Mae, who starts off at the Circle as a lowly Customer Experience representative, quickly begins making a name for herself around the company. In fact, an unforseen set of circumstances even leads to her becoming the face of the Circle’s newest initiative for promoting full individual transparency. As Mae becomes increasingly entrenched in Circle culture and the company begins to take an even firmer grasp on societal affairs, she is frequently forced to consider the potential impact of what her employer is doing and must determine where she stands with regard to those actions.
As that description should’ve highlighted, there are clearly a number of red flags with what goes on at the Circle. Measuring social lives with analytics is pretty absurd and pushing the boundaries of surveillance is as dubious as it gets. What Eggers does a good job of—at least within the Circle—is showing us how these decisions come to be rationalized. There are a number of passages throughout the book that play with logic so that it seems completely reasonable for individual privacy to be almost completely stripped away and for all information to belong to the public domain.
Yet in The Circle, the other side of that argument isn’t represented very well. It’s mostly filtered through Mercer, an ex-boyfriend of Mae’s from her small-town home who likes to ramble on about lots of things but takes a particular interest in the Circle’s ethics. He constantly tries to dissuade her from forcing connectivity down the world’s throat, but there isn’t a whole lot of indication that many like-minded individuals are out there to back him up. Every time the Circle wants to implement something, it feels like they’re able to do it without any major obstacles from the public (there’s one exception, but it’s promptly dealt with). In fairness the company has built up a quite a bit of goodwill from its efforts to improve just about every facet of society—not to mention the leverage of having pretty much everyone already in its database—so it’s a little easier to fathom it going about its business with such smoothness. Still though, the ‘Outer Circle’ perspective is severely lacking in this novel.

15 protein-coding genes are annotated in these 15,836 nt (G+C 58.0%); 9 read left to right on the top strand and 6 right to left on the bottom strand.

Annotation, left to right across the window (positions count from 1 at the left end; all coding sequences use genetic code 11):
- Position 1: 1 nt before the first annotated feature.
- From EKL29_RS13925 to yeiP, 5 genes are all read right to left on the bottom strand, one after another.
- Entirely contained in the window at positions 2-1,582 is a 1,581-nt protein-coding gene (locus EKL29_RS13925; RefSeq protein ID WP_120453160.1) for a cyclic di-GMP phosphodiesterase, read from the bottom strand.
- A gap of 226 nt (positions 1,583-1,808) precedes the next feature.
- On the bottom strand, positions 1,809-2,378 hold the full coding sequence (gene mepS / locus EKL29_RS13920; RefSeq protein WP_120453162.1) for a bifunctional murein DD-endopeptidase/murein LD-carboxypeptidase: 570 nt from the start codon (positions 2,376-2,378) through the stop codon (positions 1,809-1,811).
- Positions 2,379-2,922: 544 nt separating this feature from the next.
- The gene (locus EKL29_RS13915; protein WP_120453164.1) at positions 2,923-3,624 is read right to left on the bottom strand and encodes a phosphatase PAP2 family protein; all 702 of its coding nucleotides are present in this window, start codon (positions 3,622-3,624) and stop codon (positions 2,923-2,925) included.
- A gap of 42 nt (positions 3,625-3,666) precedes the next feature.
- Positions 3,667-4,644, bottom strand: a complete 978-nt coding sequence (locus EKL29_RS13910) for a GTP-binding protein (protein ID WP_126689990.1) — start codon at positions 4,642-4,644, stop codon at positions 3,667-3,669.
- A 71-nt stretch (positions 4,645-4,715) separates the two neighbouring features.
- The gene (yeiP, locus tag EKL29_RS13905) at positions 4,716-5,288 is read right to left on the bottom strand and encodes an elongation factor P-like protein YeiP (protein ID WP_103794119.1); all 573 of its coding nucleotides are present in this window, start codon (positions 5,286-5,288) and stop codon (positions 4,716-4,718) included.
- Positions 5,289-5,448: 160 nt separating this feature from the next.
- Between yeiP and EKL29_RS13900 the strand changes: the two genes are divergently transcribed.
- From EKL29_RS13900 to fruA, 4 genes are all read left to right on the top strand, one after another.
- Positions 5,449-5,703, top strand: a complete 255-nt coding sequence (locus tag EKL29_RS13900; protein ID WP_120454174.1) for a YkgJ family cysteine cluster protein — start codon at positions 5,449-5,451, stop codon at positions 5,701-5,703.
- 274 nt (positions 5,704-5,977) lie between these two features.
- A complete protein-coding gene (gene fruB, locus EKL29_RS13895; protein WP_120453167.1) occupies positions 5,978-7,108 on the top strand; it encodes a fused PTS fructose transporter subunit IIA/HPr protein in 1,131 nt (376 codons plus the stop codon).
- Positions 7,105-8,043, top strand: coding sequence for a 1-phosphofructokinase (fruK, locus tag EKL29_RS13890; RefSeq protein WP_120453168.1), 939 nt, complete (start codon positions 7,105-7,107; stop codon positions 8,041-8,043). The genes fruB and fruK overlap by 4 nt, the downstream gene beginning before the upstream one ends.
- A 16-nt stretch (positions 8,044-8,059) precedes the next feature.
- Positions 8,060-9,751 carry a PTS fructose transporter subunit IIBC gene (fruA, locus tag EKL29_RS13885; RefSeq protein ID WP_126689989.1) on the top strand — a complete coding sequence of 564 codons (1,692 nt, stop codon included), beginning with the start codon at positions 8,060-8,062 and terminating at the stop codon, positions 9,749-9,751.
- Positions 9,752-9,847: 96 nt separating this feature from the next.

Another of the book’s shortcomings is its lack of suspense and drama. The push towards the climactic event is treated fairly callously and there hasn’t been enough strong characterization—particularly with Mae—going on up to that point to make the reader all that concerned about how everyone will react to it. The Circle’s road map is a basic one, and even though there’s a twist towards the end, it wasn’t all that impactful.
Discussion about the role of social media in The Circle (no major spoilers)